A total of 112 respondents completed the survey (~ 30% response rate). The geographical distribution of respondents by site was approximately 64% from the United States, 25% from Europe, 6% from Japan, and the balance from other regions. Survey respondents were employed in a variety of sectors. The pharmaceutical industry (43%) accounted for almost half the respondents; government regulatory (26%) and research (11%) units accounted for another third; and academia (8%), biotechnology (7%), and chemical (< 5%) accounted for < 20% of participants.
About 70% of the respondents had experience using microarrays or worked in an organization that used the technology. The remaining 30% were not direct practitioners but used microarray data derived from external genomics-based studies. Job functions varied among respondents. Almost half described their job function as researchers or as managers in laboratory-based functions. Other job descriptions included executives, regulators, bioinformaticians, and some nonspecified roles (Table 1). Most of the respondents were aware of the HESI Committee on Genomics (90%) and believe that TGx will have a positive impact in preclinical safety assessment of drugs and chemicals.
The survey included a range of questions regarding toxicogenomic technologies used, organizational capacity and resource allocation within organizations, experimental application, data storage and exchange, and the impact and hurdles of TGx. The survey questions and results summary are available online (ILSI Health and Environmental Sciences Institute 2009).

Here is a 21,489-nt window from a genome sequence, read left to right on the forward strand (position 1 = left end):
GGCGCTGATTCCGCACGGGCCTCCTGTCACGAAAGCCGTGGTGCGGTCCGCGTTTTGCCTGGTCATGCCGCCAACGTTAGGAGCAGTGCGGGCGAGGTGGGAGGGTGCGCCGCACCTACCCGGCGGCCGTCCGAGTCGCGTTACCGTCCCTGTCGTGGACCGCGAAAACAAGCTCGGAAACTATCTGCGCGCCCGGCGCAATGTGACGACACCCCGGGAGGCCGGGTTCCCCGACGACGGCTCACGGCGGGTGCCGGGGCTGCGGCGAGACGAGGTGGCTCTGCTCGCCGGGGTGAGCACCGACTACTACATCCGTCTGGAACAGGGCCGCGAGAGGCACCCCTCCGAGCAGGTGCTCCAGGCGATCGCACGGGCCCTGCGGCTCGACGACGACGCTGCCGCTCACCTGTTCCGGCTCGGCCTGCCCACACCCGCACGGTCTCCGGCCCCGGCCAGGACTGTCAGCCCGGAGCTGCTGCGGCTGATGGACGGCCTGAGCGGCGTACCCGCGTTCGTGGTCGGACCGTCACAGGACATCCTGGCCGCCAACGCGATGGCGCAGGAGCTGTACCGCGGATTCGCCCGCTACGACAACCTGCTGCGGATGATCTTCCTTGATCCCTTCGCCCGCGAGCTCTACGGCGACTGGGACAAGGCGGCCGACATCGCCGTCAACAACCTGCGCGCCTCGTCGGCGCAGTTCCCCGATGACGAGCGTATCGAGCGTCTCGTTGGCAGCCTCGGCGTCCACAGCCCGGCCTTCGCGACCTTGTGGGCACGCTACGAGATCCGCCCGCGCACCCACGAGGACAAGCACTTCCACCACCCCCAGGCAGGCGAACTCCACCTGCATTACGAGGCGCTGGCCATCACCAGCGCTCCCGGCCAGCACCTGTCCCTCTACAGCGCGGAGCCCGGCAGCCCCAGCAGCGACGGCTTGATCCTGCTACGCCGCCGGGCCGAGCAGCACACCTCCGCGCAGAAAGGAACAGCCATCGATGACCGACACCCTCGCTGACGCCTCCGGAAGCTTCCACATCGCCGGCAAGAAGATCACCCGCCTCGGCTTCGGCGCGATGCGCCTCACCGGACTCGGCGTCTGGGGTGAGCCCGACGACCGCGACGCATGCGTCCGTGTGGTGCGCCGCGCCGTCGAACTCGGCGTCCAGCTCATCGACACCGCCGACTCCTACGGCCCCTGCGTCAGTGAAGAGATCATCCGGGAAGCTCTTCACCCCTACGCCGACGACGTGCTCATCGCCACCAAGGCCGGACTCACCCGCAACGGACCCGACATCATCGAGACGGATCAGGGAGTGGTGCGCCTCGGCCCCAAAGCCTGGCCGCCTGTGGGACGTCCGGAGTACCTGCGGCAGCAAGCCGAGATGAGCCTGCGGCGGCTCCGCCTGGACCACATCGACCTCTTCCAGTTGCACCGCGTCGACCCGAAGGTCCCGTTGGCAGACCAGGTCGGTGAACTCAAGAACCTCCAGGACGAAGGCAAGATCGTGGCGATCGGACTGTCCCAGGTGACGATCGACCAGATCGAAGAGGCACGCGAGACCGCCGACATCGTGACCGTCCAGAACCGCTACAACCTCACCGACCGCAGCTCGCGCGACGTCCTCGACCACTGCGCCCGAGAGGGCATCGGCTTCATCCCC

Survey respondents provided information on the types of genomics array technology used during the past 3 years (Table 2). Use was split evenly between one-channel oligonucleotide arrays and either two-channel or cDNA (complementary DNA) arrays with no particular sector-specific preferences observed.
The types of expertise retained in TGx groups varied, with no predominant must-have expertise. Approximately equal numbers of respondents across all sectors indicated that their groups retained some expertise in microarray and real-time polymerase chain reaction (PCR) technology, bioinformatics, and statistics, as well as biologic validation and follow-up activities. Expertise in regulatory framework applications was rarely reported as part of an internal TGx group, with the obvious exception of government regulators, who allocated up to 30% of internal staff for this activity.
Of the sectors surveyed, the pharmaceutical industry reported the highest total percentages of their full-time employees (FTEs) dedicated to laboratory work and data generation for TGx (~ 50% of staff dedicated to data generation). Government research and regulatory groups reported the lowest rates of in-house TGx data generation by FTEs, as most of their activities are conducted via partnerships or contract research. About 15% of academic and pharmaceutical sector respondents also reported outsourced research.